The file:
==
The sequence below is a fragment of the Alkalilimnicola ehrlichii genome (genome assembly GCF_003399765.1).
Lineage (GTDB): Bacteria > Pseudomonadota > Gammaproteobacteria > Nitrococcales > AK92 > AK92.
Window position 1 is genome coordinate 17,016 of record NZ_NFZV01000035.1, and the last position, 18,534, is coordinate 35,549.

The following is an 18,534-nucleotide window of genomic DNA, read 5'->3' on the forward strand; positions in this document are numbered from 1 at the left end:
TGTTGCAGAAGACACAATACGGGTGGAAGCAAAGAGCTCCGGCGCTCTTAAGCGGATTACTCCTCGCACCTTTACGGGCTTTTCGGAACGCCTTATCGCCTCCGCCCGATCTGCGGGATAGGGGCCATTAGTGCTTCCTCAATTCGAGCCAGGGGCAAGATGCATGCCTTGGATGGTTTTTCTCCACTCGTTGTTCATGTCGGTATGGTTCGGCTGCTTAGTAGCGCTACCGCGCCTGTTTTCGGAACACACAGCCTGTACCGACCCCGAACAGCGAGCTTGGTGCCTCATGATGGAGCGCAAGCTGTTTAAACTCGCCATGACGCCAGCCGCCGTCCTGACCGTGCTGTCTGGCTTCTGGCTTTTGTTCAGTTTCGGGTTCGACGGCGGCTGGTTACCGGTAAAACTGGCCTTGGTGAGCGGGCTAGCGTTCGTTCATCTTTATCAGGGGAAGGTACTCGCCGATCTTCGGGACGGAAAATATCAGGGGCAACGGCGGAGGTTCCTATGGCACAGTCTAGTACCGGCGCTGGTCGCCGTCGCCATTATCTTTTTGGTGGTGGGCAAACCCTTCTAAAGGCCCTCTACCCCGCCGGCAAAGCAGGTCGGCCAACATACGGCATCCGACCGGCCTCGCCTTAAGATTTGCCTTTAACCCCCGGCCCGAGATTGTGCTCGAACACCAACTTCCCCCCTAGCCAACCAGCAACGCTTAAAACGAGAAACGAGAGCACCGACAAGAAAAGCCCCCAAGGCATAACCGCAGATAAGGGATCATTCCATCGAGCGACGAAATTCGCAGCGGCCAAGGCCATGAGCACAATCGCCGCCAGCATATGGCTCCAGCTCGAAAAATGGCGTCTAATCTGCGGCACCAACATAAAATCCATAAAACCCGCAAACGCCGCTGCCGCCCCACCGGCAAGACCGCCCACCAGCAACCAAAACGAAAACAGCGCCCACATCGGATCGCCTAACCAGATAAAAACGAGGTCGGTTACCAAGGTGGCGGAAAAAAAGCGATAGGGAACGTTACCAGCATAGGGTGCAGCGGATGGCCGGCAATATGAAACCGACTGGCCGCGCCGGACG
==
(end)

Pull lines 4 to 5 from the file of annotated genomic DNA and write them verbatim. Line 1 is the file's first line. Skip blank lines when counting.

The following is an 18,534-nucleotide window of genomic DNA, read 5'->3' on the forward strand; positions in this document are numbered from 1 at the left end:
TGTTGCAGAAGACACAATACGGGTGGAAGCAAAGAGCTCCGGCGCTCTTAAGCGGATTACTCCTCGCACCTTTACGGGCTTTTCGGAACGCCTTATCGCCTCCGCCCGATCTGCGGGATAGGGGCCATTAGTGCTTCCTCAATTCGAGCCAGGGGCAAGATGCATGCCTTGGATGGTTTTTCTCCACTCGTTGTTCATGTCGGTATGGTTCGGCTGCTTAGTAGCGCTACCGCGCCTGTTTTCGGAACACACAGCCTGTACCGACCCCGAACAGCGAGCTTGGTGCCTCATGATGGAGCGCAAGCTGTTTAAACTCGCCATGACGCCAGCCGCCGTCCTGACCGTGCTGTCTGGCTTCTGGCTTTTGTTCAGTTTCGGGTTCGACGGCGGCTGGTTACCGGTAAAACTGGCCTTGGTGAGCGGGCTAGCGTTCGTTCATCTTTATCAGGGGAAGGTACTCGCCGATCTTCGGGACGGAAAATATCAGGGGCAACGGCGGAGGTTCCTATGGCACAGTCTAGTACCGGCGCTGGTCGCCGTCGCCATTATCTTTTTGGTGGTGGGCAAACCCTTCTAAAGGCCCTCTACCCCGCCGGCAAAGCAGGTCGGCCAACATACGGCATCCGACCGGCCTCGCCTTAAGATTTGCCTTTAACCCCCGGCCCGAGATTGTGCTCGAACACCAACTTCCCCCCTAGCCAACCAGCAACGCTTAAAACGAGAAACGAGAGCACCGACAAGAAAAGCCCCCAAGGCATAACCGCAGATAAGGGATCATTCCATCGAGCGACGAAATTCGCAGCGGCCAAGGCCATGAGCACAATCGCCGCCAGCATATGGCTCCAGCTCGAAAAATGGCGTCTAATCTGCGGCACCAACATAAAATCCATAAAACCCGCAAACGCCGCTGCCGCCCCACCGGCAAGACCGCCCACCAGCAACCAAAACGAAAACAGCGCCCACATCGGATCGCCTAACCAGATAAAAACGAGGTCGGTTACCAAGGTGGCGGAAAAAAAGCGATAGGGAACGTTACCAGCATAGGGTGCAGCGGATGGCCGGCAATATGAAACCGACTGGCCGCGCCGGACG